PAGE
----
The broad and thorny issue of operational risk is increasingly under the spotlight from institutional investors, regulators and the media. And no area of the financial services industry is exempt.
For example, the US Federal Reserve announced in February it will look more critically at banks’ operational risks as part of this year’s stress tests . Meanwhile, the Alternative Investment Management Association (AIMA) has just released a new best practice guide on managing operational risk for asset management firms.
According to AIMA: “Investment managers should strive to implement processes which can help them to effectively identify risks and sources of risk, and put in place procedures to enable control and mitigation of such risks in line with their respective risk appetites.”
It’s all about the data
While many elements contribute to controlling and reducing a firm’s operational risks, effective data management and governance is one of the cornerstones of the process.
As a recent KPMG/Aite report observed: “The post-crisis era of increased transparency has resulted in many firms stepping in to assess the quality and the management of the core reference data sets on which they are basing their trading, risk management, and operational decisions. Reporting requirements to regulators and clients have also escalated in this environment which, in turn, has increased firms’ internal data aggregation, storage, and management requirements.”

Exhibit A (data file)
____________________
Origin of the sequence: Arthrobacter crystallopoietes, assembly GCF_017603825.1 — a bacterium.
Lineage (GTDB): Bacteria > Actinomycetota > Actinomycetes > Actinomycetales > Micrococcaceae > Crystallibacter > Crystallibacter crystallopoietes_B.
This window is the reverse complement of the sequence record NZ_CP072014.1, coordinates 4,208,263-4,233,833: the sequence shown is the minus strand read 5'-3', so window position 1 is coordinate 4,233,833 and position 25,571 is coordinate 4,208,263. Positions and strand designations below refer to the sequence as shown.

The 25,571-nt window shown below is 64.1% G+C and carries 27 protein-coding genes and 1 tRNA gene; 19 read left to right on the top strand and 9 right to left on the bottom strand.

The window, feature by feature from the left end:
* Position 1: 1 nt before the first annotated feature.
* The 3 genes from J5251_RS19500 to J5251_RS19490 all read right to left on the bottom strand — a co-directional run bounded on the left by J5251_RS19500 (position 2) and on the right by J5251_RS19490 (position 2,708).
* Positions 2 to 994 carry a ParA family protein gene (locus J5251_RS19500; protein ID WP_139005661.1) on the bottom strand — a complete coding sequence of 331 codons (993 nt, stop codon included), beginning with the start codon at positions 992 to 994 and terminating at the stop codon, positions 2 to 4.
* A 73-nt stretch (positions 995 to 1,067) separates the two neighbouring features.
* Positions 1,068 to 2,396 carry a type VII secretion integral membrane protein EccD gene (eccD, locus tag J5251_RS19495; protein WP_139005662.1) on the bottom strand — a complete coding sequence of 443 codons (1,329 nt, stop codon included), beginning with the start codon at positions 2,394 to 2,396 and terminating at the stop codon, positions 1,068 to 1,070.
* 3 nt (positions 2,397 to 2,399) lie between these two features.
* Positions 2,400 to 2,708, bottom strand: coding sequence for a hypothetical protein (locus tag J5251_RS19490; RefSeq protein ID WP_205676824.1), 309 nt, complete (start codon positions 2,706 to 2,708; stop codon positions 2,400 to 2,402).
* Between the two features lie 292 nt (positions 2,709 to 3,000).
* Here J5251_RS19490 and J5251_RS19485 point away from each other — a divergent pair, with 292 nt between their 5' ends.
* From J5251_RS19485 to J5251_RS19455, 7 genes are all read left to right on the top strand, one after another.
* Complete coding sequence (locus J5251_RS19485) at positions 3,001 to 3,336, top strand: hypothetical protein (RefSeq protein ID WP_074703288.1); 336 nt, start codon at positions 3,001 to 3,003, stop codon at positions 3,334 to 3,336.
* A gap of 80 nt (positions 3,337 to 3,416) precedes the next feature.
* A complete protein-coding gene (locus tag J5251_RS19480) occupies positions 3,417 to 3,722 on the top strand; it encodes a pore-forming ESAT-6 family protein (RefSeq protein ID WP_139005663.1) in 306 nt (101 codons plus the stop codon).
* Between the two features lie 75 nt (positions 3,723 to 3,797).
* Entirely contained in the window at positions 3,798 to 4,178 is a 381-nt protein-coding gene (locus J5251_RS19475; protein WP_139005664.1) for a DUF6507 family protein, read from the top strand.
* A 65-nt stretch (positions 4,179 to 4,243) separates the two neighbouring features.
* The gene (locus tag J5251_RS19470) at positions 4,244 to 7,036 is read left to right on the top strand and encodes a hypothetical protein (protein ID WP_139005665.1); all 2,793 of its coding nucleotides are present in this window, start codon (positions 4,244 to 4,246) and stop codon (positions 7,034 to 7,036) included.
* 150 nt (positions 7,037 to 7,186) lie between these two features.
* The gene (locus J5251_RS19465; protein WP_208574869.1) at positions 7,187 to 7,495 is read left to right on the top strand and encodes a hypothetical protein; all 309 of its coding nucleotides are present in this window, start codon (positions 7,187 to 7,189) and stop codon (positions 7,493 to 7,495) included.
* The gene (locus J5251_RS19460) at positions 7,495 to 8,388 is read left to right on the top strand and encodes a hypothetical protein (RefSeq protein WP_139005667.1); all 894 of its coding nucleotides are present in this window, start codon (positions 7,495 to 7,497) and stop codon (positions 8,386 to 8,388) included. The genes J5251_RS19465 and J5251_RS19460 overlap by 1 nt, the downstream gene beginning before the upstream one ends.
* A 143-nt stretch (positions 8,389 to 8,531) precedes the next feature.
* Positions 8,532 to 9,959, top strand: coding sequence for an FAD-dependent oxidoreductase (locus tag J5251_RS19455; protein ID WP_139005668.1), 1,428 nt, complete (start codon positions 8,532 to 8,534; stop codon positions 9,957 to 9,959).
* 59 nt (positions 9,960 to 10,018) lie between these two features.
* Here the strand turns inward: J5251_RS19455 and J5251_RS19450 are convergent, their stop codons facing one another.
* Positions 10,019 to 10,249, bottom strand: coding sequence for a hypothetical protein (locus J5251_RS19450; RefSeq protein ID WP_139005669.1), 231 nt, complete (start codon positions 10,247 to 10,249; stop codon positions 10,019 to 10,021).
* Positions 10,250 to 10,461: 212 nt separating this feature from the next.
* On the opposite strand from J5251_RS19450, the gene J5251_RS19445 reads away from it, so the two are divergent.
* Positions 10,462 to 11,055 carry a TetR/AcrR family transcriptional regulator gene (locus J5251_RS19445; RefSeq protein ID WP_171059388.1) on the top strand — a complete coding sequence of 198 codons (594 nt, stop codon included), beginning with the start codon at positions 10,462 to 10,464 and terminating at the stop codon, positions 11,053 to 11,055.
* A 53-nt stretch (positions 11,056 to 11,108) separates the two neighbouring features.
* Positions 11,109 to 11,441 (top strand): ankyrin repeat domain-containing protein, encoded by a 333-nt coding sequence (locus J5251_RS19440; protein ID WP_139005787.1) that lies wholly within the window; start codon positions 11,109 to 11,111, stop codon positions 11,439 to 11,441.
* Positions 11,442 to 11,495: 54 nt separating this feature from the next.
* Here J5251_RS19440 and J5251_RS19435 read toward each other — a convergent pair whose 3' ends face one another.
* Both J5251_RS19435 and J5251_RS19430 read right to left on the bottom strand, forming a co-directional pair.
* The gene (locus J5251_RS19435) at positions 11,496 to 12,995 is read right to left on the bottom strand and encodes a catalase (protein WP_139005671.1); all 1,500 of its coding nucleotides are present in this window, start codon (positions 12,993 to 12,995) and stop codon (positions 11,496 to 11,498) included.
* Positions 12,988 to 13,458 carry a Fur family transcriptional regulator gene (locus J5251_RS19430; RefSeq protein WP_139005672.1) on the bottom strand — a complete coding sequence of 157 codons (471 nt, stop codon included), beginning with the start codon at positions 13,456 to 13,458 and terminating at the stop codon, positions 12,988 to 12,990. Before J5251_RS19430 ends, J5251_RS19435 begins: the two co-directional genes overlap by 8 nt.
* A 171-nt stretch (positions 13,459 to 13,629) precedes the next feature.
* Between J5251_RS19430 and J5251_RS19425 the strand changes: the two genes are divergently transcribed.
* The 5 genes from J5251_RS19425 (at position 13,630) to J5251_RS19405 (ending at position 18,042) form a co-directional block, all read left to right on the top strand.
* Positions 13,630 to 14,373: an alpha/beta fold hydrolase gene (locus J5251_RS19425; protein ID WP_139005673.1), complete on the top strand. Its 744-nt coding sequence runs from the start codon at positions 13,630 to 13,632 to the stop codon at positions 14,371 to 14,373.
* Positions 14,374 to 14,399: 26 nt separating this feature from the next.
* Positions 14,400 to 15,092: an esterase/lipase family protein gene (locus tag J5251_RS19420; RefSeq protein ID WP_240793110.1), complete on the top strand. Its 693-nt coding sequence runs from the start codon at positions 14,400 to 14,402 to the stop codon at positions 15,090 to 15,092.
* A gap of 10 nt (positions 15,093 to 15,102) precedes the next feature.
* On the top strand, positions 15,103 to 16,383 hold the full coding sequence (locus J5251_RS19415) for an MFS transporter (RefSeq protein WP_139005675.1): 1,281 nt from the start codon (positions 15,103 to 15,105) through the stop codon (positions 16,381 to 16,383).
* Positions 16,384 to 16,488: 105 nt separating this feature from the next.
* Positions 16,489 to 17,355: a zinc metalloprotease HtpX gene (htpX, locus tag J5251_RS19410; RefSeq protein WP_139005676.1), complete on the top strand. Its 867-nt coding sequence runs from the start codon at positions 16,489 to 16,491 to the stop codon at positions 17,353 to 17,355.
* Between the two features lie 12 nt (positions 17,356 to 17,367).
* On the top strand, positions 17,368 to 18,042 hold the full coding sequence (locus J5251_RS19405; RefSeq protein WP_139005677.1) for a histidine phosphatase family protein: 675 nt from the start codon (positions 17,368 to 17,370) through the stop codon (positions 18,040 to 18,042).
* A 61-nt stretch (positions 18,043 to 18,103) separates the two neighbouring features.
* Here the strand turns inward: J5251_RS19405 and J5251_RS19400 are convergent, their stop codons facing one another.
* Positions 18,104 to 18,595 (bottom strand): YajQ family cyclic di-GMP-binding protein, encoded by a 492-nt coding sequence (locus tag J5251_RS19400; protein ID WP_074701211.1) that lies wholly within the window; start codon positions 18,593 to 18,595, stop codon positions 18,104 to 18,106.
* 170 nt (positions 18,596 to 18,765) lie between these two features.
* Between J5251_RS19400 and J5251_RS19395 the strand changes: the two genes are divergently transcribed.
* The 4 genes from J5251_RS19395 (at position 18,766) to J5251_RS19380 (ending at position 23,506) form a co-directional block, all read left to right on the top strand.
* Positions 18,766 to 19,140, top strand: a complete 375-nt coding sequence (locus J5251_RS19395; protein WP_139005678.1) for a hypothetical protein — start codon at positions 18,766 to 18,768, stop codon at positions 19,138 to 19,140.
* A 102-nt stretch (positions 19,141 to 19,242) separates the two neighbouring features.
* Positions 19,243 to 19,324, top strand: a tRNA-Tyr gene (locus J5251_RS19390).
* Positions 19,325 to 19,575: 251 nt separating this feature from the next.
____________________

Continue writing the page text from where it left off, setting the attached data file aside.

To reduce operational risk, said the report, firms are seeking better insights into the maturity of their key internal data sets. This includes focusing on:
- Data quality metrics such as accuracy, completeness, timeliness, integrity, consistency and appropriateness of individual data items.
- Business end users’ and clients’ satisfaction with data transparency and availability.
- How much manual reconciliation or data cleansing is required.
- How quickly the business can respond to internal and external data demands, and whether they face scalability issues.
- Consolidating data environments to eliminate legacy applications and systems.
Finding the silver lining
The big question is how can capital markets firms overcome any data quality and efficiency inadequacies they find, and reduce their operational risk? For a growing legion, the answer lies in cloud-based data management solutions.
The appeal of cloud technology, noted the KPMG/Aite report, is that it can offer:
- Rapid cost reductions by removing process duplication at an enterprise level, and the need to support internally-deployed software and hardware.
- Predictable ongoing costs.
- Fast scalability to deal with higher data volumes without requiring internal investment.
- A centralized point for metering and permissioning data vendor feeds, with increased transparency into enterprise-wide consumption to improve vendor management and rationalize feeds where appropriate.
The result is more efficient collection, distribution and storage of the accurate and timely data every capital markets firm needs in these testing times.
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